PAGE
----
Also I see that my reply to Ana, below, has been modded-out…wondering what was wrong with it, everything except the Off-Topic request seemed germaine to me….oh, well.

        • Hi Catguy
          I didn’t delete any posts of yours, so I’m really not sure what happened. I apologize for any problems, and I too wish that you could edit old posts. I’m not sure if that’s a wordpress option that I haven’t found yet. If you know more about it, please feel free to let me know.

  5. How much does it cost for apps for this phone? and when you get a app do you have to pay for it every time you use it?

    • Ana, the apps for this are usually free, but there’s not one central site or App store to download from. You’ll be looking for Java-based apps, which are available from a variety of sites like getjar.com. If the apps access the internet (such as a web browser or an email app), you’ll need to pay for the time you care connected to the web.

      • My experience as to java apps for the 500g – first, all you need is the .jar file, the .jad is not needed or helpful. Second, the JSR-75 function is LOCKED, which is to say, the built-in apps can access files, to a limited extent, but no file manager app can – some won’t install at all, some lock-up at start up, and some load but then can’t do anything. Some note/text apps can save & load files created with them, some can’t. Third, all non-Tracfone apps are reguarded as “untrusted” but you can tell it to install them anyway. Fourth, you can download the apps to a PC and transfer them to the phone with a cable; that way you don’t have to use airtime minutes to get them. Also (and I am not entirely sure of this) if you use a book reader app, it has to incorporate the text WITHIN the app, because, once again, it can’t access external files.
        OFF-TOPIC: Will you (the owner of this blog) PLEASE remove my name [in brackets] that shows up a couple of posts above this? Thank you!

  6. Aha! Thank you for removing my name from that one post; and now my reply to Ana has mysteriously reappeared! Sorry for all the material that is now redundant.
    New topic: do you (or does anyone) have any info on any way to get around the locked JSR-75 (file access) function that affects so many of the apps I have tried to run on the 500g? It seriously reduces the usefulness of being able to use java apps on this phone.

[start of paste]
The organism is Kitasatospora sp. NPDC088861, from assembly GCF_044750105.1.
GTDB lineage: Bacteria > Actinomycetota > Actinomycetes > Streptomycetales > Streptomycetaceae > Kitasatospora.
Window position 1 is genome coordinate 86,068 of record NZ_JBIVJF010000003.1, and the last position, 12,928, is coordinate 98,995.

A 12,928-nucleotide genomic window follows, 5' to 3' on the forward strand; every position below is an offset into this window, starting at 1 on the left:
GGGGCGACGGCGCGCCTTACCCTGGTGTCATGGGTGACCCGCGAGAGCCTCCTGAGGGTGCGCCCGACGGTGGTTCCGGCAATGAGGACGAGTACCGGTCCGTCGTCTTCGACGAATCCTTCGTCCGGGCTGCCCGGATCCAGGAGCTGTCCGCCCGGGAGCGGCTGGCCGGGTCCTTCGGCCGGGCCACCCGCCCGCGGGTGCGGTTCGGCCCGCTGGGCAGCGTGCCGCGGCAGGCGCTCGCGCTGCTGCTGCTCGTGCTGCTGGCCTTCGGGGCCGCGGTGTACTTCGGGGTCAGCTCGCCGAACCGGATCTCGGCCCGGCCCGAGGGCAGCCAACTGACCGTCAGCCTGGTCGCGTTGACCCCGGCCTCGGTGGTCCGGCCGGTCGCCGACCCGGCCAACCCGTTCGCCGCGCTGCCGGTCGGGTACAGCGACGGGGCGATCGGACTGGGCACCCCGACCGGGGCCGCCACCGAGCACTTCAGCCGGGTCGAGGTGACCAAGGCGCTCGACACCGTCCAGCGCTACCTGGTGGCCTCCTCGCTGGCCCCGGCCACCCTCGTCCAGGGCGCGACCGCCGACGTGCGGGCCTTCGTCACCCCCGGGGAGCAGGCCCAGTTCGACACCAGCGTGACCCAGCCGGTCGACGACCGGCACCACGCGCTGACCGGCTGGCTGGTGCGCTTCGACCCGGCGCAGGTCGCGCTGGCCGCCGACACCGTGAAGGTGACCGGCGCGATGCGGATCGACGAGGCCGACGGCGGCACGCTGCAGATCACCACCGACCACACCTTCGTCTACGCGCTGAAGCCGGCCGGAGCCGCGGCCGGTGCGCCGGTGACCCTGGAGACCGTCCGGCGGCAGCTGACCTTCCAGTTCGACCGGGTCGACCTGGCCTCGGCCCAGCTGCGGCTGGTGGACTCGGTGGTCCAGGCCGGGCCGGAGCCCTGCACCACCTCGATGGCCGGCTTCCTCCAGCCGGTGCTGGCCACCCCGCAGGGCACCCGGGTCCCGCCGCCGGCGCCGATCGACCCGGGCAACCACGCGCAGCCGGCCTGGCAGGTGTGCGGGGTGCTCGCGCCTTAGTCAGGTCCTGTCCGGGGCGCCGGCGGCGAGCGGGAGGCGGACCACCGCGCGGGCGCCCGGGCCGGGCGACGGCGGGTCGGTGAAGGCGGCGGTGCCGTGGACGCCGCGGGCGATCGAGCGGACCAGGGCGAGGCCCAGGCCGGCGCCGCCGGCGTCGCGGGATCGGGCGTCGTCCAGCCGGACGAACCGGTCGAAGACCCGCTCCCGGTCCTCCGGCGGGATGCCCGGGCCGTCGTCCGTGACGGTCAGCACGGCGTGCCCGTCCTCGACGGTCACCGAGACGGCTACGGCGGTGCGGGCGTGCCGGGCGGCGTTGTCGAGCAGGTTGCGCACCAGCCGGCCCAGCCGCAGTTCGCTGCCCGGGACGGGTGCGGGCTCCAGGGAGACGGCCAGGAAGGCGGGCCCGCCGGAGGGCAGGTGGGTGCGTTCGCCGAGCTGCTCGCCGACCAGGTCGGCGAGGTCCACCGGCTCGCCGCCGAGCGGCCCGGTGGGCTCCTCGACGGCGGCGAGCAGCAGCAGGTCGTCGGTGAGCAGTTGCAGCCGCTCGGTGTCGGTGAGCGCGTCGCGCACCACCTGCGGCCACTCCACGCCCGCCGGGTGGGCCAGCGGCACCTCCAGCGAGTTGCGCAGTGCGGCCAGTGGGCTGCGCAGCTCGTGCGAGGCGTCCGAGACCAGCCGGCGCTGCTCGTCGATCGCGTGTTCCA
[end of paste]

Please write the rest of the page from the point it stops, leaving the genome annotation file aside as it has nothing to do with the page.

7. To delete all the messages in your inbox you go to “Options” then select “mark/unmark” then you can just mark one at a time my pressing “mark” or you can delete all by pressing “mark all”. Then once again press “options” and you can delete or move the messages you marked. :)

  8. I am still trying to figure out how to get my music onto My LG500. I was told back in September by a reviewer that I needed to get a Bluetooth Dongle. Take the chip out of the phone – put it in the Dongle – then put it in my computer – then download my music – then put the chip back in the phone – then I would have my music. However I have tried to put that chip in the Dongle several times, carefully separated it, but still can’t figure out how that chip goes inside that dongle. So it’s now 4 months, I still haven’t activated the phone yet, still don’t have my music on the chip yet either. Any recommendations. Is this the right way, wrong way? Help!

    • Hi Pat
      I believe you may have gotten some confusing advice on how to do this. You could use the bluetooth dongle to connect your phone to your computer via bluetooth, and then use bluetooth to send the music over to the phone. How exactly this works will vary widely depending on what computer you have, the operating system you are running, and the bluetooth software you have.
      Another possibility is to get a USB microSD card reader. This would be the device that you would put the SD card into. The USB part then plugs into the computer, and the computer should see the microSD as an external drive, and you can then drag and drop files onto the microSD card (try to get them in the appropriate folder, probably named something like “music”).
      The third, and probably the simplest, option is to use a MicroUSB to USB cable, to plug your phone directly into your computer. The computer should then see the microSD card, again as an external drive. Then drag and drop just like I described above. The only caveat with this one is to enter your phones settings menu and make sure your phone “USB” setting is set to “mass storage” or something along those lines.
      Either the microSD card reader or the USB cable should cost $3-$4.